|....................... ......Fly Fishing Yellowstone National Park
Choosing the Right Fly (Fast Water Streams) - Part 9
When you are fishing fast water freestone streams, everything sounds perfect
for using generic, impressionistic or attractor flies. I just finished explaining in
detail the main reasons trout can be fooled into taking attractor flies for real
When the typical angler is fishing the fast water of runs and riffles of freestone
streams, the biggest decision made is usually whether to fish a dry fly on the
surface or a nymph below the surface. If they don’t get them on one or the
other type of attractor or generic flies, they excuse their performance by
declaring that fishing is poor. When the trout are not feeding in the fast water of
the runs and riffles, they are lost as to how to fish.
Where Trout Feed When There Is No Hatch to Match:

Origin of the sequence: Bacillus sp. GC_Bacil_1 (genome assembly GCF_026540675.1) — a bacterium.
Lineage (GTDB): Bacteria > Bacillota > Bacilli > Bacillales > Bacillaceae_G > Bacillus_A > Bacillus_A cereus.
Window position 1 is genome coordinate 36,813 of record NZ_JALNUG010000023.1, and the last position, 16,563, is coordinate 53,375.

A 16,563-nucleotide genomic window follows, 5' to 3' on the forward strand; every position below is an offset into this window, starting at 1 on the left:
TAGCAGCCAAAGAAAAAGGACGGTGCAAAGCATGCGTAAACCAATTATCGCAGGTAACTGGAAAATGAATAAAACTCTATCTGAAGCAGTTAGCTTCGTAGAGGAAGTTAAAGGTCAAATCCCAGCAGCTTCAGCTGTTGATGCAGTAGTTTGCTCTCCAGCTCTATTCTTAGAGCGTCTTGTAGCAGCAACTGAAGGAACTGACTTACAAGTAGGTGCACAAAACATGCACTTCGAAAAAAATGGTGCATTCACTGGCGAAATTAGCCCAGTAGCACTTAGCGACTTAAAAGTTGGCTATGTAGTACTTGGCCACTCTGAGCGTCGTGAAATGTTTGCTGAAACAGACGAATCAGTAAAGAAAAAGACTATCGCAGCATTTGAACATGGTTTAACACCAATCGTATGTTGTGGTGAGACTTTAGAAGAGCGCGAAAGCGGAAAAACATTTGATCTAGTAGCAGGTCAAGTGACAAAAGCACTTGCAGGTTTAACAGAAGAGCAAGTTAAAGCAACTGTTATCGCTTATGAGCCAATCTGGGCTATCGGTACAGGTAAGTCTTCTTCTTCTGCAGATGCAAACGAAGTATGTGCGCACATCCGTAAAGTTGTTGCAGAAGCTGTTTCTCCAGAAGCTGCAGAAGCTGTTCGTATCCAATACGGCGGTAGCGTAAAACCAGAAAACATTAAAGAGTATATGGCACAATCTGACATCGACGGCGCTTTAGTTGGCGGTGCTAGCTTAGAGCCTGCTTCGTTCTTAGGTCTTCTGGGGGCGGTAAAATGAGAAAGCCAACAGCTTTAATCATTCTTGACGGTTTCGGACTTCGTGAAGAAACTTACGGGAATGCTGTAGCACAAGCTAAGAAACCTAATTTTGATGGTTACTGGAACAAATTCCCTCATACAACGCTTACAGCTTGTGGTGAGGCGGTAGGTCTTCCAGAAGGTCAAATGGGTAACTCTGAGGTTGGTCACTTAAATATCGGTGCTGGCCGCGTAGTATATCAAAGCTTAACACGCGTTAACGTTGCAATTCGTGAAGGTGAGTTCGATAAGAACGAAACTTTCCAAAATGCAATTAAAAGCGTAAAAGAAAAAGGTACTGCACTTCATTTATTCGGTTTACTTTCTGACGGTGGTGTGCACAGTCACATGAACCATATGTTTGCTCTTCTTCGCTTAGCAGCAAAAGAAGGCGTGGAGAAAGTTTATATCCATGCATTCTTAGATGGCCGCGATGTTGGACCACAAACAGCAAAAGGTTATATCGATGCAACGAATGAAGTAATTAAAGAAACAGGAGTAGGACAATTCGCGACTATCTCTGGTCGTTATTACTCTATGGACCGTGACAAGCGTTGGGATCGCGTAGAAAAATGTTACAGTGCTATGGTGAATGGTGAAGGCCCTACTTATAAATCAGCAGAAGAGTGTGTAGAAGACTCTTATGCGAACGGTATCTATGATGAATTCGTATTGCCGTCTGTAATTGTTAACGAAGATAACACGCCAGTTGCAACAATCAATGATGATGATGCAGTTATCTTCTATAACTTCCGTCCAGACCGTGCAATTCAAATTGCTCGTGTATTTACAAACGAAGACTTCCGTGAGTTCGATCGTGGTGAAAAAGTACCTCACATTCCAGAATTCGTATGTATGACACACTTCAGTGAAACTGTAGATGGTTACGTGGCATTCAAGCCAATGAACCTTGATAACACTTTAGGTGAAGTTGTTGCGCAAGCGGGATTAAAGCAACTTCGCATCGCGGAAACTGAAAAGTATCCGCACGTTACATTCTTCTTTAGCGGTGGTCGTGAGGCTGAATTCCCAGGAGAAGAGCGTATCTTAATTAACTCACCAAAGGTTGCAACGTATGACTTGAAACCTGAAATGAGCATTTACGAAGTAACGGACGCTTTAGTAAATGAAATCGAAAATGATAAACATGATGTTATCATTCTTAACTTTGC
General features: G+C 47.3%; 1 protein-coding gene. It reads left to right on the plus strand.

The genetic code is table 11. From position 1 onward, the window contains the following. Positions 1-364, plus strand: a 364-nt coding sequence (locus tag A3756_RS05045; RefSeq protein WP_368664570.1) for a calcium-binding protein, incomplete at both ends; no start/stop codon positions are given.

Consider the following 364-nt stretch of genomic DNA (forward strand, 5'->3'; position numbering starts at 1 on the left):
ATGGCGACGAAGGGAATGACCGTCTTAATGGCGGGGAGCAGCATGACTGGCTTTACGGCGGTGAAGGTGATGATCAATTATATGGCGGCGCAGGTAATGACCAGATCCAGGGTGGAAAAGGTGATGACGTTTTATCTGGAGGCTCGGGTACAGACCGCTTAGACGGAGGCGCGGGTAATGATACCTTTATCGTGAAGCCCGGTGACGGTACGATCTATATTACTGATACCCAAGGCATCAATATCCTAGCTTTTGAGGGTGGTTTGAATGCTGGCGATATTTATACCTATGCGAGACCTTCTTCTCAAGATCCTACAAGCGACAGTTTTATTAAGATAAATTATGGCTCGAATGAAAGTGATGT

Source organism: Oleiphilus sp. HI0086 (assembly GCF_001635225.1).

First of all and most importantly, trout don't always feed in the faster moving
water. They often feed near the bottom in slow to moderately moving water.
They sometimes feed in pools. When the water is fairly cold, they almost always
feed in very slow moving water.
In cold water, since most of the faster moving water in freestone streams is near
the surface, the trout choose to position themselves in the lower or bottom
sections of the stream where the water is moving much slower. Many anglers
think they position themselves on or near the bottom to get warmer. Trout are
cold blooded and do not seek warmer water for comfort. They seek the slower
moving water to prevent spending more energy than they can take in from food
in the cold water. Besides, in a fast moving stream, the water temperature
changes little, if any, with the depth of the streams.
For example, larger trout do not feed on Sculpin in fast water. They eat them in
slow to moderately moving water on the bottom either under low light conditions
or from an ambush position. Terrestrial insects, for another example, are eaten
wherever they happen to fall in the water. More often than not, this is near the
banks and often in slow moving water.
Copyright 2009 James Marsh